Medal of Honor Decision for Latino Marine May Be Revealed Soon

This undated photo released by the U.S. Marines shows Sgt. Rafael Peralta, 25.

This undated photo released by the U.S. Marines shows Sgt. Rafael Peralta, 25.  (AP)

The family of a Marine killed eight years ago this month may receive the answer to a dispute concerning whether he deserves America’s highest military honor, according to a report by The Los Angeles Times.

The Marine Corps nominated Marine Sgt. Rafael Peralta from San Diego, Calif. for the Medal of Honor. However, then-Defense Secretary Robert Gates downgraded the award to the Navy Cross in 2008. Gates based his decision on the conclusion that Peralta, who suffered a head wound, was not conscious when his body smothered a grenade in Iraq in 2004, saving other Marines.

The change upset both the Marines and Peralta’s family.

The 25-year-old Mexican immigrant died in Iraq during the battle for Fallouja, which The Los Angeles Times describes as “the bloodiest house-to-house fighting involving Marines since Vietnam.”

The newspaper states Gates’ successor, Leon Panetta, may announce the result of his review concerning Gates’ decision shortly, which will be based on a video about the aftermath of the fatal mission. Medal of Honor decisions are some of the most closely held secrets in the U.S. military.

The Marines that were with Peralta that day stated that while the Marine lay mortally wounded, he still reached out and smothered an enemy grenade, saving the lives of several other soldiers. Rep. Duncan Hunter, who served in Iraq and Afghanistan as a Marine officer, believes the new film shows Peralta’s body did not have consistent bruises matching the pathologist’s views of how Peralta died.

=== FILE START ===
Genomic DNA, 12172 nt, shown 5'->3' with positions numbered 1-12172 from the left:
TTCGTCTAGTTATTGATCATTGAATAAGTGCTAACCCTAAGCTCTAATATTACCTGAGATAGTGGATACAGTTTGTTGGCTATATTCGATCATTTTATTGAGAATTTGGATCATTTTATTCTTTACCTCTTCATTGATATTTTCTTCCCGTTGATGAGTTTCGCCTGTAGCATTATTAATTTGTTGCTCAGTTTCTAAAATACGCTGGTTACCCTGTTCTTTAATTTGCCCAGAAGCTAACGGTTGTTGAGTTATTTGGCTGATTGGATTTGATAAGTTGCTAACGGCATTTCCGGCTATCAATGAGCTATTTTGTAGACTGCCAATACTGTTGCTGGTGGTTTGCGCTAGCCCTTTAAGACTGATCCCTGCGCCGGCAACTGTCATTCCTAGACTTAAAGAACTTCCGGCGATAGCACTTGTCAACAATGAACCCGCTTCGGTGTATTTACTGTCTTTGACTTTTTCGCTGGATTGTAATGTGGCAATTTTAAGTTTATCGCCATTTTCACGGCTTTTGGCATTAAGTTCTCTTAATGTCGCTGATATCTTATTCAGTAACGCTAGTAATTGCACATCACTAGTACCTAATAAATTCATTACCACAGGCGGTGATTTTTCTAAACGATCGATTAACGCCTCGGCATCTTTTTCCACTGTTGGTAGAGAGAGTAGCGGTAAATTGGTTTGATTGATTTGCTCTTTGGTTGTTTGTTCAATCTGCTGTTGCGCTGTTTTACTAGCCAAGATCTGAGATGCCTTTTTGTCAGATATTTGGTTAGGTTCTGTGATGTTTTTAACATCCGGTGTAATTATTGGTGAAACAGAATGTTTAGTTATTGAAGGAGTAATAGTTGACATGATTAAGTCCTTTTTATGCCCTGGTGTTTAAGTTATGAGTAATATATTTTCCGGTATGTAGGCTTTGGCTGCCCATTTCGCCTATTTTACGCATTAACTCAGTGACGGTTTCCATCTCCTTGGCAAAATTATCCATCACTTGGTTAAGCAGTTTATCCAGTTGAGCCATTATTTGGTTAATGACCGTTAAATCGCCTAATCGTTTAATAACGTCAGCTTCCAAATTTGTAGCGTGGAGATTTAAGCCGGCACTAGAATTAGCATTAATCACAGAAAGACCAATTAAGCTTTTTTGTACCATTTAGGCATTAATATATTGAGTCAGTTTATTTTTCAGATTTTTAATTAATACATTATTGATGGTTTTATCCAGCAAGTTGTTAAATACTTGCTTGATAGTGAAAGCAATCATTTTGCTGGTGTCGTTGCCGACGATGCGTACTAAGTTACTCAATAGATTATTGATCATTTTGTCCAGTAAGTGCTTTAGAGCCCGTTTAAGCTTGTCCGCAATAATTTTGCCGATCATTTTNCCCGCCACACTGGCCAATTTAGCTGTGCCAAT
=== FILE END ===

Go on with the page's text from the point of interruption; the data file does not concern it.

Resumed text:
Hunter previously stated his office obtained information that was not available to military investigators, proving Peralta should not have been disqualified for the Medal of Honor. Hunter spokesman, Joe Kasper, stated the video of the battle action as well as a report by a forensic pathologist proves Peralta was conscious and intentionally pulled the grenade under his body.

Hunter states the Defense Department’s conclusion contradicts the Marine Corps’ report and accounts of seven witnesses who saw Peralta pull the grenade to himself.

“The only reasonable course of action, light of his sacrifice and new evidence, is to award (Peralta) the military’s highest award for combat valor,” said Hunter, who has been urging Panetta to review Gates’ decision.

Hunter believes Panetta’s decision will be announced within weeks.

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